An entire experiment or presentation project could be done. Students could set up tables with what sections they choose and why for each trail. Group presentations could be done to display:
1. What roller coaster worked and was "most fun".
2. What problems the group ran into.
3. All the physics behind each section.
4. Equations explaining speed and the potentail energy of the coaster.

This could be turned into a wonderful, problem based experiment for 11th and 12th graders taking a physics course in high school.  In an AP Physics class the addition of ALL equations and math needing to be shown and explained would bump things up a notch.

Oct 12, 2011

Taylor Mali - "What Teachers Make"

This is not a typical post for me but, I am feeling a bit down. I continue to try to find positive things online about teaching and teachers but they are few and far between.  Amongst stories of teachers sleeping with students and scandals of cheating on standardized tests are stories of state level governments trying to take control of pension funds and do away with tenure.

I left the classroom eight years ago and many of the reasons had to do with people's inability to see reform as a good thing but, there are limits. Standing on the necks of our teachers and looking down at them is not the appropriate place to begin a conversation about reform.

I see the generalized view of teachers in this country as one of a group of lazy people who enjoy their summers off, so focused on their salaries and benefits that they would rather strike (with the children suffering) then just take what they're offered. This group of people are not to be treated as professionals.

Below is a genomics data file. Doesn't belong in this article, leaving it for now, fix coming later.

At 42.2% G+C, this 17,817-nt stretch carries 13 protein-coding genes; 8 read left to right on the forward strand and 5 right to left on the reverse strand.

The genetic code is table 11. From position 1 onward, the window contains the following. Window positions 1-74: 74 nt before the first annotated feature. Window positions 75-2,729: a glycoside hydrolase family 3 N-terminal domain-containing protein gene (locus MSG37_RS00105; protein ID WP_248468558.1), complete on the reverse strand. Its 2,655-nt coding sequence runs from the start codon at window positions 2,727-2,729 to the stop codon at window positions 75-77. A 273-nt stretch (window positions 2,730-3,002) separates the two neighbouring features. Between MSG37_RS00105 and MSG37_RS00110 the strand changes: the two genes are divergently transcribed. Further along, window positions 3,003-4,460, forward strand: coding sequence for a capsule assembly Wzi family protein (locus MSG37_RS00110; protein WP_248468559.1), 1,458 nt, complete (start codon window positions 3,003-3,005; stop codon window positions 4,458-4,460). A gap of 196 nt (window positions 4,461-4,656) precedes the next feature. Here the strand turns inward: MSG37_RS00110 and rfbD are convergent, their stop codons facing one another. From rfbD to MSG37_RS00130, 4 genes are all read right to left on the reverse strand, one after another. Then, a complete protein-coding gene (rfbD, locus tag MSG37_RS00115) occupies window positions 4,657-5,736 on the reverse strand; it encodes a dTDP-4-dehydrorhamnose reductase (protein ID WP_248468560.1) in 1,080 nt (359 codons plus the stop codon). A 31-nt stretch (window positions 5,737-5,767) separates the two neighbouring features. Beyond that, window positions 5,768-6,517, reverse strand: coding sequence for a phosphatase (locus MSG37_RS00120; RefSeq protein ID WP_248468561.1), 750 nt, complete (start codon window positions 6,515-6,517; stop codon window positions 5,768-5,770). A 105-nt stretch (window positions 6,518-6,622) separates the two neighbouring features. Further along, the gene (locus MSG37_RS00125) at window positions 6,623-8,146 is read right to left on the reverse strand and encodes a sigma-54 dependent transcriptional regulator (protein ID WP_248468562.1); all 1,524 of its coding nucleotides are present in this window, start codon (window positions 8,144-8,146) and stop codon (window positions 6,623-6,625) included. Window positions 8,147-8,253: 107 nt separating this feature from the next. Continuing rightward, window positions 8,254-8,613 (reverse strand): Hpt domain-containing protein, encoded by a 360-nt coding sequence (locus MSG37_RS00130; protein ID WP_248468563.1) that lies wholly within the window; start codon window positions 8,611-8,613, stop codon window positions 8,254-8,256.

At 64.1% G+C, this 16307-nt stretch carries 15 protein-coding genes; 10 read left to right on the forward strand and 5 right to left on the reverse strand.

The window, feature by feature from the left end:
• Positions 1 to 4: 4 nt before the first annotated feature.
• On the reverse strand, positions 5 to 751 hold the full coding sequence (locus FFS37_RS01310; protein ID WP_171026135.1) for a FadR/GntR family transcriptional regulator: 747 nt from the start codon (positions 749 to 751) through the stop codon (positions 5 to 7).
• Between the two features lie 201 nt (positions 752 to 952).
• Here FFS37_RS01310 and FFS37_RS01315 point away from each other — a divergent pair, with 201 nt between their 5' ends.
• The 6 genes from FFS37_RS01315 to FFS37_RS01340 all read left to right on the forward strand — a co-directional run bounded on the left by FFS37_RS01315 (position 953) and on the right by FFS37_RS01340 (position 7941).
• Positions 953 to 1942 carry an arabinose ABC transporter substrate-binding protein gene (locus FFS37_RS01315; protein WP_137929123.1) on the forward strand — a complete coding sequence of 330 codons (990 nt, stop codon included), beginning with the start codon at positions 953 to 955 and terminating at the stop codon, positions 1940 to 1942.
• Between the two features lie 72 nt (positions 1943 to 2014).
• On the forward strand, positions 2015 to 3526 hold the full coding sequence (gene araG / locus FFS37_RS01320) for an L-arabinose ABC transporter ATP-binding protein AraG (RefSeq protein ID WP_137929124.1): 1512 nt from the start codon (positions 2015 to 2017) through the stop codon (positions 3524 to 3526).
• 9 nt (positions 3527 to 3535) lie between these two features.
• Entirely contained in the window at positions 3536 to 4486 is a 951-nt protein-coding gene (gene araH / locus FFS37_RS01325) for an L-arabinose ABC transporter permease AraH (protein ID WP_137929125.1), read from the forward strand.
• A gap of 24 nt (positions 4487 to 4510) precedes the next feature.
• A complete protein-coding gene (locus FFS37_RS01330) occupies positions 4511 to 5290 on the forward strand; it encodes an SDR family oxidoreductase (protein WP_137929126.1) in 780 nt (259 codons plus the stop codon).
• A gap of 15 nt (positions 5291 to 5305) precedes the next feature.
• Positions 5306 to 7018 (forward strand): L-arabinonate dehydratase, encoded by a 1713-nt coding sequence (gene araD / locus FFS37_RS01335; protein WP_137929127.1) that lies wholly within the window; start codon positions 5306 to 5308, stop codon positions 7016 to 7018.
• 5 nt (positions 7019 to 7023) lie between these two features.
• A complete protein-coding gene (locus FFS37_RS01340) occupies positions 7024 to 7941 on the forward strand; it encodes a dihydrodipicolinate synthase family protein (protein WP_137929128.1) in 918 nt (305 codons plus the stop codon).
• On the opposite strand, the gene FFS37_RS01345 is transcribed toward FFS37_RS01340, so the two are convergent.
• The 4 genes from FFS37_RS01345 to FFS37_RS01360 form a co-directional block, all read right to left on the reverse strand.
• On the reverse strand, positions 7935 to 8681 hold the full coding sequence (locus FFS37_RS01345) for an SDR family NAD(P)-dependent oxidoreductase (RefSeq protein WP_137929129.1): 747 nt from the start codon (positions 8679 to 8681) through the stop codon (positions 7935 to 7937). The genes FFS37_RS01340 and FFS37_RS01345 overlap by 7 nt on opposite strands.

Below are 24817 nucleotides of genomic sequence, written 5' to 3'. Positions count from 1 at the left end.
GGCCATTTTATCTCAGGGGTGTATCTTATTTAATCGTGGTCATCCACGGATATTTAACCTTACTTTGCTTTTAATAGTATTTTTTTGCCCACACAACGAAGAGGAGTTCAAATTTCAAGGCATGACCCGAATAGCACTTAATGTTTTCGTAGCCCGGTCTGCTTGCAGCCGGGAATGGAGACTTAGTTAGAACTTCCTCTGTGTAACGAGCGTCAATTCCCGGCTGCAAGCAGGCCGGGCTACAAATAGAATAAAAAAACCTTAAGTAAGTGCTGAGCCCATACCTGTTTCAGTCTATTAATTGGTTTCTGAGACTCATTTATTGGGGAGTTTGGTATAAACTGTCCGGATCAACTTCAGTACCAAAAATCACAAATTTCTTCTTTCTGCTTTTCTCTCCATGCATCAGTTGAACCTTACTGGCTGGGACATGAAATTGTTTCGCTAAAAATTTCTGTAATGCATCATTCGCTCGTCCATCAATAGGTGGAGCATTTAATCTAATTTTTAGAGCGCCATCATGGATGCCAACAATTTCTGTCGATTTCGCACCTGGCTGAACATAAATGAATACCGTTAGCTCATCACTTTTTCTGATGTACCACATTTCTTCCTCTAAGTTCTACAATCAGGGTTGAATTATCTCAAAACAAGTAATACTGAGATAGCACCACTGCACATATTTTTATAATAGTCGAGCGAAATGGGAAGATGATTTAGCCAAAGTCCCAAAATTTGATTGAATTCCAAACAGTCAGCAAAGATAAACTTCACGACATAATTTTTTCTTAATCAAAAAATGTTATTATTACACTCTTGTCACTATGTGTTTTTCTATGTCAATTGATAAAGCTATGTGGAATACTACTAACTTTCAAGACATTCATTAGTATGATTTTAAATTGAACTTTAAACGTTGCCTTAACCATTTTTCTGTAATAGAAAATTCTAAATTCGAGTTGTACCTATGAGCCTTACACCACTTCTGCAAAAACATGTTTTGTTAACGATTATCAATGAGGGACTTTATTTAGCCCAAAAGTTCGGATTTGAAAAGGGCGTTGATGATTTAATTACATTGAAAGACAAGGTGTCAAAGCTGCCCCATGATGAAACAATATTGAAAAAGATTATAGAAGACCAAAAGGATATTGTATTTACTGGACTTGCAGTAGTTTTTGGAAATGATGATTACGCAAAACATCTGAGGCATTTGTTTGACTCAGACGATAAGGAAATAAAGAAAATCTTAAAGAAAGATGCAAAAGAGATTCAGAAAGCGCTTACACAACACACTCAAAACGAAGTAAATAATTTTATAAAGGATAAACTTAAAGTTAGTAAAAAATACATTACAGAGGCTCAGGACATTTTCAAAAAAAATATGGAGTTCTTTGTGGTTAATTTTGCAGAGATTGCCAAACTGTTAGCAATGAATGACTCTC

It is depressing. Why would you want your children taught by people who felt this way?

I am reminded of a conversation I had with my mother, a 30 year veteran of the K-12 classroom who holds a PhD in education:
"Mom, I'm going to get may masters degree and start teaching."
"Why in God's name would you want to do that?"

If teachers feel this way, no wonder others view the profession in such a bad light.

...And then, Taylor Mali's "What Teachers Make" shows up in my inbox one more time and I

Here's to teachers.

Oct 10, 2011

Target Practice

Karyn Hodgens, a math teacher on is creating math lessons with real world applications.  It sees simple but taking into account prior knowledge, the dynamics of groups, what can really be taught (e.g. no dice because it promotes gambling) and the length of a traditional class period and the parameters become pretty tight.